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Barnett Waddingham
0333 11 11 222
Using GEM (Governance, Engagement, Monitoring) our pension analytical tool, we can look at contribution structures (benchmarking against industry sector averages) and model various contribution options or benefit outcomes across member groups. 

The analysis looks at how things stand now and projects how things will look five to ten years in the future.  By examining cohorts and slicing data in a variety of ways, GEM provides a detailed membership breakdown of their defined contribution (DC) pension. 

This in turn helps our Investment team when looking at investment strategies, financial modelling and also provide insight into the work of our engagement team amongst other things.

We can also benchmark against auto-enrolment legislation and/or the Pension Quality Mark criteria.

Related knowledge and resources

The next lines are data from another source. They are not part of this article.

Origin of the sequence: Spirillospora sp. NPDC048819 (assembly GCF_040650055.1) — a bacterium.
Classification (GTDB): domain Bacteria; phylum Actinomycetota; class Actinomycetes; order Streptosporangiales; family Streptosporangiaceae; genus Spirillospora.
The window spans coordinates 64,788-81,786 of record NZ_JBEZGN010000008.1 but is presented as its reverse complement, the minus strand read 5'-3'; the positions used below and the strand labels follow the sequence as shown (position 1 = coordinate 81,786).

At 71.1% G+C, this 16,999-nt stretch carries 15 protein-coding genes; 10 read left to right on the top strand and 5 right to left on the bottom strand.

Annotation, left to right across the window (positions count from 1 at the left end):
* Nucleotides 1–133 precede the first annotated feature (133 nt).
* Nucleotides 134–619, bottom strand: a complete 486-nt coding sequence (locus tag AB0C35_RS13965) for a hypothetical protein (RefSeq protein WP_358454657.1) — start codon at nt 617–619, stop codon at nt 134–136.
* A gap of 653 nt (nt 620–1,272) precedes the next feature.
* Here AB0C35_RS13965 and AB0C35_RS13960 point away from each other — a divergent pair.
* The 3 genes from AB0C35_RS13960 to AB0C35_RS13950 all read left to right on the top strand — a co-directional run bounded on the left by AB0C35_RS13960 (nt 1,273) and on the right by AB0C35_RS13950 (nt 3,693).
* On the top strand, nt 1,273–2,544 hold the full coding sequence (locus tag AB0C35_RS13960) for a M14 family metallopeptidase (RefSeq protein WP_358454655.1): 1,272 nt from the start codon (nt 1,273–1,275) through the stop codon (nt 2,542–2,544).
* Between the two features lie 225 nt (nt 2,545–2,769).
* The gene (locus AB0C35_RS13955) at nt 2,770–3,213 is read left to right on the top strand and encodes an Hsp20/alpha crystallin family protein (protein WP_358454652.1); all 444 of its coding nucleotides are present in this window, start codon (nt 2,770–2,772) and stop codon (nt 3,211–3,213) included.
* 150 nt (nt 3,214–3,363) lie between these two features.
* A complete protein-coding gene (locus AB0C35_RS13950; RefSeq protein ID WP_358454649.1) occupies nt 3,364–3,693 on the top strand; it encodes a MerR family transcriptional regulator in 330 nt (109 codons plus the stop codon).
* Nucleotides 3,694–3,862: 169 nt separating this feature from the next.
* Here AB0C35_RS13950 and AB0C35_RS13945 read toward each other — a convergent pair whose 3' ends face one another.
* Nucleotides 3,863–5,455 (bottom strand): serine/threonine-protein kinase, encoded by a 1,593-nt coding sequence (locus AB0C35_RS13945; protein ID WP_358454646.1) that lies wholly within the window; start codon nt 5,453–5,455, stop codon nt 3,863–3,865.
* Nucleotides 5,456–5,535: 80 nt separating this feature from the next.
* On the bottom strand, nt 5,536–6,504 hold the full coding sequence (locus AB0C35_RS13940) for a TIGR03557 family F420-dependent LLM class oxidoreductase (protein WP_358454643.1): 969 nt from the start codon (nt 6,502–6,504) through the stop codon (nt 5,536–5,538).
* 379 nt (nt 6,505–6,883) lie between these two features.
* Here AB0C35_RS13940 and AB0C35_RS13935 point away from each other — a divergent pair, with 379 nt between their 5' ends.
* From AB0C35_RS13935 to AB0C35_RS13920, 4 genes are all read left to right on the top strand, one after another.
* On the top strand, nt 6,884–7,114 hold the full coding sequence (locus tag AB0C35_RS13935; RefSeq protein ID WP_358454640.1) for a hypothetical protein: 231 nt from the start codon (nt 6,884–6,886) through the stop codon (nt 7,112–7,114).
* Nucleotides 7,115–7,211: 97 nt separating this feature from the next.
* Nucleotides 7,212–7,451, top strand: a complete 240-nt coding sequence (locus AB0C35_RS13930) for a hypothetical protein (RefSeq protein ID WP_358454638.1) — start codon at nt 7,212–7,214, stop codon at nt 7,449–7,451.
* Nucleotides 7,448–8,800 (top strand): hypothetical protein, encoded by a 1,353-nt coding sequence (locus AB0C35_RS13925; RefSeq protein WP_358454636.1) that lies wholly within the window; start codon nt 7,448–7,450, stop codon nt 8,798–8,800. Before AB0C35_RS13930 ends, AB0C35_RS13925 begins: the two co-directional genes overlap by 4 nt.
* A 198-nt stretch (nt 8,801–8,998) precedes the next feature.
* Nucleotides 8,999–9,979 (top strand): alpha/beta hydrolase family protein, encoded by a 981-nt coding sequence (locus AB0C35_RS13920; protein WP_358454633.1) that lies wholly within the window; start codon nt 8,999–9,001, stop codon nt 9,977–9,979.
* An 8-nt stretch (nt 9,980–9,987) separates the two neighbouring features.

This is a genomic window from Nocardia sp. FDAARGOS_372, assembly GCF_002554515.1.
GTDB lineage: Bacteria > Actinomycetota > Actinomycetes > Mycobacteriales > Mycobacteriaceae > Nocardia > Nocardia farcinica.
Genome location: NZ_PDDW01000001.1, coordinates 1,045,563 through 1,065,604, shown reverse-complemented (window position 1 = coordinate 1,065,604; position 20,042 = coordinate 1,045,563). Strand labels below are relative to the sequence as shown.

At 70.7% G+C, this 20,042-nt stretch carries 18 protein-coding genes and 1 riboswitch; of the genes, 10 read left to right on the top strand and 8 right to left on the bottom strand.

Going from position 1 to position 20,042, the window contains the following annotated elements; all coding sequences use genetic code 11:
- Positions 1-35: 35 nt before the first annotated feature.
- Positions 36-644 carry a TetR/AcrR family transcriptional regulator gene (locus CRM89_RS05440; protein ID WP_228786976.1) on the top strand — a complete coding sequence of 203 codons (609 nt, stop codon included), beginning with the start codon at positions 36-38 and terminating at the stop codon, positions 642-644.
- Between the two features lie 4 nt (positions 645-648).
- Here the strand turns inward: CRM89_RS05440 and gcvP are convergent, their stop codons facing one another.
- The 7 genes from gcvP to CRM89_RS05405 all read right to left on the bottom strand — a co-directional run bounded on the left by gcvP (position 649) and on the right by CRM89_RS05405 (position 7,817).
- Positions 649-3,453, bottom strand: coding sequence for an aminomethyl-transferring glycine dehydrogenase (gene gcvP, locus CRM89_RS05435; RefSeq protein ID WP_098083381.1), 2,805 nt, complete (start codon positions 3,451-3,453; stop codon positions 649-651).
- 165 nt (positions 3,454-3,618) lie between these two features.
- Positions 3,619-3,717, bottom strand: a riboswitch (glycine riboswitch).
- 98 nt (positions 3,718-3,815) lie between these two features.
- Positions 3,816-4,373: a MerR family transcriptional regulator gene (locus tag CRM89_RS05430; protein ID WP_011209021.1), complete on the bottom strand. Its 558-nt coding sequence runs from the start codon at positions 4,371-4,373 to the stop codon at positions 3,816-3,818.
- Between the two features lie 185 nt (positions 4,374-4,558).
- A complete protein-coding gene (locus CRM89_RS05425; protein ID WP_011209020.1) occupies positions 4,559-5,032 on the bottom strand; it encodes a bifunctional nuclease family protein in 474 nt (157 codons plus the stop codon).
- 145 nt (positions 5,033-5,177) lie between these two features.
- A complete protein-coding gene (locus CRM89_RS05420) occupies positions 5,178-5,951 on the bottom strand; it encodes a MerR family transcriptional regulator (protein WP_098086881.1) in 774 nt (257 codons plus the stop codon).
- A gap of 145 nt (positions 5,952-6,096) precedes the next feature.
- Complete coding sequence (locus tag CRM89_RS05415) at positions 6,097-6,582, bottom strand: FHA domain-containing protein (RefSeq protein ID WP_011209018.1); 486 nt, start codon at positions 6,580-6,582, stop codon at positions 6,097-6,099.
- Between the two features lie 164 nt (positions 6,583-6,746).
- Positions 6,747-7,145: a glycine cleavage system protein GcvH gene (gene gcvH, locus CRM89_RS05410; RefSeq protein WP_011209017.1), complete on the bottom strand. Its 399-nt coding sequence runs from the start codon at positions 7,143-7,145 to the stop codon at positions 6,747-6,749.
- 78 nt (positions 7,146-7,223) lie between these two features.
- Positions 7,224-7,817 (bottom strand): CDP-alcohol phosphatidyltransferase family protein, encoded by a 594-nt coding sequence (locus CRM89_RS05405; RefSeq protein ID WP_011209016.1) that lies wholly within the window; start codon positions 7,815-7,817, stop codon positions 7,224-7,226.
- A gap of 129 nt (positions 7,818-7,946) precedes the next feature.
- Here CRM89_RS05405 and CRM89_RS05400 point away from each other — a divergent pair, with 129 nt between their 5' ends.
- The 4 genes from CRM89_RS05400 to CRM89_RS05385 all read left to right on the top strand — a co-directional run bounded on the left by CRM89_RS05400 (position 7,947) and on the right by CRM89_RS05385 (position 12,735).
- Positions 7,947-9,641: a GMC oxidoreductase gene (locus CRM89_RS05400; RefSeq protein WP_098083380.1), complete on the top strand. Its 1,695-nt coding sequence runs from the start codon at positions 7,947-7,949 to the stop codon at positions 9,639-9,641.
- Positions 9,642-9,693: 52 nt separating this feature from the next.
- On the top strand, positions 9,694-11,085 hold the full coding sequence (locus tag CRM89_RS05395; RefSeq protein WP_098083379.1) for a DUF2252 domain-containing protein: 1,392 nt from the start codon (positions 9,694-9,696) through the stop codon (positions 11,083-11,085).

Blogs

  • Picture for The financial wellbeing department
    The financial wellbeing department

    Mark Futcher and Jonathan Watts-Lay, director at Wealth at Work offer their own compelling insights into the changing face of the retirement landscape in this interview with PMI TV.

  • Picture for The golden years - pension freedoms or folly?
    The golden years - pension freedoms or folly?

    In the third and final blog in his series, Damian Stancombe follows the employee journey through to its conclusion, focussing on the 50+ age group – the Golden Years - as David Bowie famously sang about.

  • Picture for Employee engagement: middle ages or the dark ages?
    Employee engagement: middle ages or the dark ages?

    In the second of his blogs looking at the employee savings journey, Damian Stancombe picks up with the 30-49 age band and considers what financial priorities the middles ages are focussing on, and whether this period is in fact more akin to the dark ages.

  • Picture for Generation WHY? survey 2017
    Generation WHY? survey 2017

    Our ‘Generation WHY? study, now in its third year, highlights important generational attitudes and perspectives towards money matters as well as savings and how personal affluence affects outlook.

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